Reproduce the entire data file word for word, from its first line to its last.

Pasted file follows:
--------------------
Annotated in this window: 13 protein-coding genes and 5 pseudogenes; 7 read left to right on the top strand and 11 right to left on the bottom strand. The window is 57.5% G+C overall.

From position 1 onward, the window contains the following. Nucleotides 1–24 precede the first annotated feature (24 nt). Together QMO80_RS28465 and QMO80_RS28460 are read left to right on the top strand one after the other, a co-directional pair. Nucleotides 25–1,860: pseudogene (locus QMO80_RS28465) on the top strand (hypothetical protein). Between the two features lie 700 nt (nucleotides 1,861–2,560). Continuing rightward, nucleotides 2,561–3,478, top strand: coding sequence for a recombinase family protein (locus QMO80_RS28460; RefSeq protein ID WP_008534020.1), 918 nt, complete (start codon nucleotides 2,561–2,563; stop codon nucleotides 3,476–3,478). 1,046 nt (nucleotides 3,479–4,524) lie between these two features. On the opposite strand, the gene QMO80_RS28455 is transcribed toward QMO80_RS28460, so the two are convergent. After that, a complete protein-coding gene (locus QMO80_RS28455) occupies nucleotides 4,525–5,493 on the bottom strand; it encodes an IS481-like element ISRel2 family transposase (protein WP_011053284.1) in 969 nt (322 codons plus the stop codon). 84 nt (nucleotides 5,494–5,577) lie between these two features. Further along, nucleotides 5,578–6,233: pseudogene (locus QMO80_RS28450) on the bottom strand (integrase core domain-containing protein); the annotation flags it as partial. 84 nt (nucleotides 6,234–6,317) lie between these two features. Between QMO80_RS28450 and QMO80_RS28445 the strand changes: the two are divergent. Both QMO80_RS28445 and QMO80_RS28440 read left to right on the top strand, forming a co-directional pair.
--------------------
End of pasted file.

Annotated in this window: 13 protein-coding genes and 5 pseudogenes; 7 read left to right on the top strand and 11 right to left on the bottom strand. The window is 57.5% G+C overall.

From position 1 onward, the window contains the following. Nucleotides 1–24 precede the first annotated feature (24 nt). Together QMO80_RS28465 and QMO80_RS28460 are read left to right on the top strand one after the other, a co-directional pair. Nucleotides 25–1,860: pseudogene (locus QMO80_RS28465) on the top strand (hypothetical protein). Between the two features lie 700 nt (nucleotides 1,861–2,560). Continuing rightward, nucleotides 2,561–3,478, top strand: coding sequence for a recombinase family protein (locus QMO80_RS28460; RefSeq protein ID WP_008534020.1), 918 nt, complete (start codon nucleotides 2,561–2,563; stop codon nucleotides 3,476–3,478). 1,046 nt (nucleotides 3,479–4,524) lie between these two features. On the opposite strand, the gene QMO80_RS28455 is transcribed toward QMO80_RS28460, so the two are convergent. After that, a complete protein-coding gene (locus QMO80_RS28455) occupies nucleotides 4,525–5,493 on the bottom strand; it encodes an IS481-like element ISRel2 family transposase (protein WP_011053284.1) in 969 nt (322 codons plus the stop codon). 84 nt (nucleotides 5,494–5,577) lie between these two features. Further along, nucleotides 5,578–6,233: pseudogene (locus QMO80_RS28450) on the bottom strand (integrase core domain-containing protein); the annotation flags it as partial. 84 nt (nucleotides 6,234–6,317) lie between these two features. Between QMO80_RS28450 and QMO80_RS28445 the strand changes: the two are divergent. Both QMO80_RS28445 and QMO80_RS28440 read left to right on the top strand, forming a co-directional pair.